Sing it with me! “On the Skrull home world, in a secret laboratory, they modified a chromosome and so begins the story…” Xavin’s not just a pretty girl/handsome young lad, he/she’s also being groomed to be the next Super-Skrull, and has the powers of the Fantastic Four. Noh-Varr begins to knock the stuffings out of both teams outside, and inside Xavin goes in for the kill. For the first time, the Warden has lost the upper hand, and starts to question his life-calling of torturing superhumans. Luckily for him, Young Avenger Hulkling (secretly Dorrek VIII prince of the Skrulls) steps in to stop his fellow shifter.


Isn’t it interesting that in 1961 the Skrulls were all evil alien things, and in the 21st Century, no less than 3 of them have starring roles as heroes? You have to appreciate that kind of tenacity. Green Power! In any case, a rather stilted discussion about not killing ensues, and Xavin finally acquieses when his/her girlfriend Karolina arrives, imploring him/her not to kill. Back at the battle, Noh-Varr is handily trouncing the assembled teenagers, until The Vision takes over the computer core of the prison. Useful power, that, as it allows him to not only stop Noh-Varr from attacking, but repair the damage to the nanosystems that give the Kree his powers. I’m not sure this is a good thing, but the teams decide that, since their immediate attacker is down, it’s time to go home.

Wait, what? “We’ve just empowered an alien powerhouse that wants to conquer and destroy our planet. But our friends are safe! It’s Miller Time!” The kids all get ready to go their separate ways, when Young Avengers leader Patriot tries to get the Runaways to join up with Captain America’s resistance. This, by the way, is the only real reference to the chaos in the rest of the Marvel Universe, which makes me wonder how they call it a Civil War miniseries in the first place. Nico responds with some of the most stilted dialogue in my recent memory.


“Hey, now I get their name!” Oy. I haven’t seen dialogue life that since… Hmm. What year did “The Facts of Life” go off the air, anyway? Meanwhile, back at the prison, the horrible Warden has gotten his just desserts, having taunted Noh-Varr for however long it’s been in Marvel time.


So, the only really consequence was to return a psychotic genetically-modified Kree warrior to his right mind, and leave him in command of a federally funded prison, the better to take over the world with. I think I’ve made this point before, but this miniseries felt more like a test run for Noh-Varr, what the TV types call a pilot, than any sort of showcase for the two supposedly-starring teams. Sure, it kept the Young Avengers in the spotlight so Allan Heinberg could not write Wonder Woman, but nothing really HAPPENED. Xavin’s interactions with Hulkling were interesting, and the plot was kinda clever, but meh. This issue wasn’t BAD, it was just sort of… there.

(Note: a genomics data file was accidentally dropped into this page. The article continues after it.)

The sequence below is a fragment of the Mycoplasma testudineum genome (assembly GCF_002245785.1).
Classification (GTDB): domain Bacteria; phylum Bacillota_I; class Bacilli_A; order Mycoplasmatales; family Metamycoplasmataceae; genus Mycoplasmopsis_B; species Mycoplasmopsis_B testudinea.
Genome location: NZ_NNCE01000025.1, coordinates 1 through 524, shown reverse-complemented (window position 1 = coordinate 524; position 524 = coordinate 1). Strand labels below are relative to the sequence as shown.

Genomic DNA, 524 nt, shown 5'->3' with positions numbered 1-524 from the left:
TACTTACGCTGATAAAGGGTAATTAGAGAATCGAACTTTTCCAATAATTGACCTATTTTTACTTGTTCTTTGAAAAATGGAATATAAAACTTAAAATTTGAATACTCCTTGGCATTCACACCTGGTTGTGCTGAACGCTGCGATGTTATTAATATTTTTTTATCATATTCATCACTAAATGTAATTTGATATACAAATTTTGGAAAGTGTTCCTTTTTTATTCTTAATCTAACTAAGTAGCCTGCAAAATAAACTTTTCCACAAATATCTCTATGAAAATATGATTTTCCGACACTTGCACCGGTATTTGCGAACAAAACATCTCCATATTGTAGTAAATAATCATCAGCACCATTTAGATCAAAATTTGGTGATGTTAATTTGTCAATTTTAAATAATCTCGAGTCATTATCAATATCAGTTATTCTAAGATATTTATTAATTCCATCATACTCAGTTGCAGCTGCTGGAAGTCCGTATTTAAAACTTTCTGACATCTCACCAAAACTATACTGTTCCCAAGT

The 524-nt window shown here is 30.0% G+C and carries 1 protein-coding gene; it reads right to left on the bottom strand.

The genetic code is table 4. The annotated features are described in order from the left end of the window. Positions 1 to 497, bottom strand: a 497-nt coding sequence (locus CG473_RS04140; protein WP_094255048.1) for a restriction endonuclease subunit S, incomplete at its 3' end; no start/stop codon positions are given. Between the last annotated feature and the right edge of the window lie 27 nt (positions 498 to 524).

Young Avengers is a clever book, with excellent characterization and a deep base of Marvel history. Runaways is a subversive and excellent look at very realistically motivated and characterized teenagers with some of the strongest characterization of any title Marvel puts out. This limited series didn’t really bring that along. The art was interesting, but dissimilar from both of the home titles, leading to that annoying “Wait, which character is this?” feeling. The only thing that felt actually wrong was the strangely pastel computer coloring, yet I still came away from the series feeling like I could have spent the 12 bucks on Heroclix and not missed much. “Relentlessly average” is probably the quickest way to describe this issue, and the miniseries in general. There’s nothing wrong with average, but I guess I expected the book to be more like the home titles. A couple of good character moments combined with competent art earn this one an unenthusiastic two stars.



About Author

Once upon a time, there was a young nerd from the Midwest, who loved Matter-Eater Lad and the McKenzie Brothers... If pop culture were a maze, Matthew would be the Minotaur at its center. Were it a mall, he'd be the Food Court. Were it a parking lot, he’d be the distant Cart Corral where the weird kids gather to smoke, but that’s not important right now... Matthew enjoys body surfing (so long as the bodies are fresh), writing in the third person, and dark-eyed women. Amongst his weaponry are such diverse elements as: Fear! Surprise! Ruthless efficiency! An almost fanatical devotion to pop culture! And a nice red uniform.